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It’s no wonder the average age of new mothers in Ireland is at an all-time high

The days are long, the years are short and the torrents of unwanted advice are interminable

It’s hard to imagine any woman makes it to 35 these days without being able to rattle off the very long list of things that are supposed to negatively affect her fertility: age, weight, food additives, plastics, alcohol, diet, stress, genes, smoking, even shampoo. But women either haven’t been listening to the endless dire warnings, or they have been ignoring them, because the average age of mothers giving birth in Ireland is now at its highest since records began.

In 1991, the average age of all mothers was more or less unchanged from 30 years previously, at 29.6. But by 2021, according to data just published by the CSO, it was 33.3. And just as the number of women over 40 giving birth is reaching its highest level – 5,101 births, an increase of one third on a decade earlier – the number of teenage mothers has plummeted to its lowest point since 1958.

Data can only ever offer a tantalising glimpse at a wider truth about society, but what these figures hint at are two increasingly divergent experiences of motherhood.

Take the figures for mothers by occupation. In 2021, only 17 per cent of mothers put their occupation down as “homemaker”. But that figure conceals dramatic variations. Two thirds of mothers under 20 years and 43 per cent of those in their early 20s said they were a homemaker, compared with 12 per cent of those in their 30s and 40s.


Mirroring trends in other parts of the world, women in more prosperous areas and those who are in long-term relationships appear to be choosing to give birth later. In affluent Dún Laoghaire-Rathdown, the average age of women who were married or in a civil partnership at the time they gave birth was 35.7. In Co Cork and Co Galway, it was 35.3, and in Dublin City and Cork City, it was 34.8. In contrast, those who were not married and were living in Co Carlow, Co Westmeath and Co Wexford accounted for the youngest first-time mothers, giving birth around 28.5. Data from the 2022 Census also finds that the average number of children per family fell by 26 per cent to 1.34 on the previous censuses.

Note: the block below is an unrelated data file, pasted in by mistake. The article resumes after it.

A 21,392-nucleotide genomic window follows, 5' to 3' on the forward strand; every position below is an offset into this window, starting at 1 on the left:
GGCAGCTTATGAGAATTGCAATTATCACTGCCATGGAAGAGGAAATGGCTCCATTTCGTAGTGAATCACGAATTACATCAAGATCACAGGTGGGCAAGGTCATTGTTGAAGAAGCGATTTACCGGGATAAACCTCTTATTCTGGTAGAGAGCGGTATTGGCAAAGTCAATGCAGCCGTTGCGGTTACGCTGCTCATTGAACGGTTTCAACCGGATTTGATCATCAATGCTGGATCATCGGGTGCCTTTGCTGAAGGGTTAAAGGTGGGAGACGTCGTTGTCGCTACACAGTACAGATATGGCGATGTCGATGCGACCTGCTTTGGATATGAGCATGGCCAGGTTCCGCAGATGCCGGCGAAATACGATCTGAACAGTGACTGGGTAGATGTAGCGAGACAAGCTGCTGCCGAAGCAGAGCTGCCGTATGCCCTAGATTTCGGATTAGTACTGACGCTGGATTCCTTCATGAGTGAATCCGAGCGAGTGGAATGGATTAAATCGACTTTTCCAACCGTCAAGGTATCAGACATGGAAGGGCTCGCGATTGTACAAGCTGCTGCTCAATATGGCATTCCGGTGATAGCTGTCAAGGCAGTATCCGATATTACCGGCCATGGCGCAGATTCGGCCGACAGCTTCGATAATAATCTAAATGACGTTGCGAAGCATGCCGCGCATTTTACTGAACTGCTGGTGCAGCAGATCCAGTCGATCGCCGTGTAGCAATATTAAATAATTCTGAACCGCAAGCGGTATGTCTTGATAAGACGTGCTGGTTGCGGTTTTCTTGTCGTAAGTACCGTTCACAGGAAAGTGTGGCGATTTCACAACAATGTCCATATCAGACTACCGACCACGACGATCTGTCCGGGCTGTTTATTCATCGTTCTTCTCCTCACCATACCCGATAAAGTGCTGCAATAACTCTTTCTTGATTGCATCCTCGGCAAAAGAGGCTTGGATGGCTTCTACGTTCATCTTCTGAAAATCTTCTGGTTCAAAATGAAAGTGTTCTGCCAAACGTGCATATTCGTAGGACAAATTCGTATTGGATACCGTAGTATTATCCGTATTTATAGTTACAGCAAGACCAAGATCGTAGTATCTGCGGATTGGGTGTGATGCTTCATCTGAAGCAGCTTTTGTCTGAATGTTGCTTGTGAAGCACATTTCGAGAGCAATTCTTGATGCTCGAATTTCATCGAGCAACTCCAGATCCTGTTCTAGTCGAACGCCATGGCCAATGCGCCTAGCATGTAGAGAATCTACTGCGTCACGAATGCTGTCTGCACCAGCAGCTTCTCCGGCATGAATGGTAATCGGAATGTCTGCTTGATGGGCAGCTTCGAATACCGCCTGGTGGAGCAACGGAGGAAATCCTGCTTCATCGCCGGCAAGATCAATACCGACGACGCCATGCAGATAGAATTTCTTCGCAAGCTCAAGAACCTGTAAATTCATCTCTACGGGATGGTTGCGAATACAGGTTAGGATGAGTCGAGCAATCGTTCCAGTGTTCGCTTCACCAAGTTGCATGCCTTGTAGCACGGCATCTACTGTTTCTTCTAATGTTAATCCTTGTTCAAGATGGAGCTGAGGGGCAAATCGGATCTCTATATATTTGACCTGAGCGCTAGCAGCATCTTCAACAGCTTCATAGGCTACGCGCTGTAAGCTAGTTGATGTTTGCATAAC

This is partly because children are expensive and because it takes much longer now to buy a home than it did for previous generations. But it’s also a reflection of women pushing back against the confusing messages society gives about what is expected of them. “Work hard!” “Study STEM!” “Be financially independent!” “Get a degree!” “You’re not still single are you?” “Find a job with meaning!” “Don’t neglect your career!” “Lean in!” “Oops, don’t forget to have a baby!” “Who’s minding the baby?” “Is dad babysitting?”

“You should breastfeed for at least a year.” “You should go back to work at nine months.” “Your babies won’t be babies forever.” “Unfortunately the creche won’t have a place until 2025.” “Asking for part-time work sends the wrong message.” “Don’t forget the school closes for midterm at 11.30am.” “Our clients don’t work 9 to 5, you know.” “Children need their mothers around.” “Set a good example to your daughters.” “It’s when they’re teens that they really need you at home.” “Do you work, or are you a full-time mother?”

The days are long, the years are short and the torrents of unwanted advice are interminable.

The truth is that, of course, women who are waiting longer to have children didn’t just wake up one day and realise they’d forgotten to have them. They are making an entirely rational choice in a society that, despite the data to the contrary, still stubbornly behaves as though 100 per cent of households with children have a full-time parent at home. They are familiar with the warnings about the so-called fertility cliff; equally, they want to be established in their lives and careers. They know that as soon as they do have children the motherhood penalty will kick in, marking a slow, inexorable decline in their career trajectory that will last a decade or two.

So they postpone it for a bit, getting their ducks in a row before introducing any ducklings. And then yes, just like the hectoring media warned, some wait so long they bump into a fertility crisis.

Of course, there’s another dimension to this story that rarely gets mentioned. It takes two people – at least – to make a baby. If mothers are waiting longer, then so are fathers. Yet it’s only women who are judged harshly or expected to grin their way politely through the prodding and the hectoring and the chiding.

While hardly a month goes by without some dire warning about women’s fertility, the notion of a male biological clock remains an absolute taboo. But we know that men’s fertility, just like women’s, declines with age. A study of more than 40.5 million births in the United States revealed potentially harmful effects of advanced paternal age, including prematurity, low birth weight, low Apgar score and risk of seizures. Other studies have found an increased incidence of autism.

It is telling that the CSO does not capture the age of fathers as part of its Vital Statistics Annual report (although it records everything from the baby’s birth weight to parental nationality), as though that’s nobody else’s business. The message from society generally is that men can go on having babies forever. Just look at Robert de Niro still popping them out at 79. And nobody asks him who’s going to mind the baby when he goes back to work.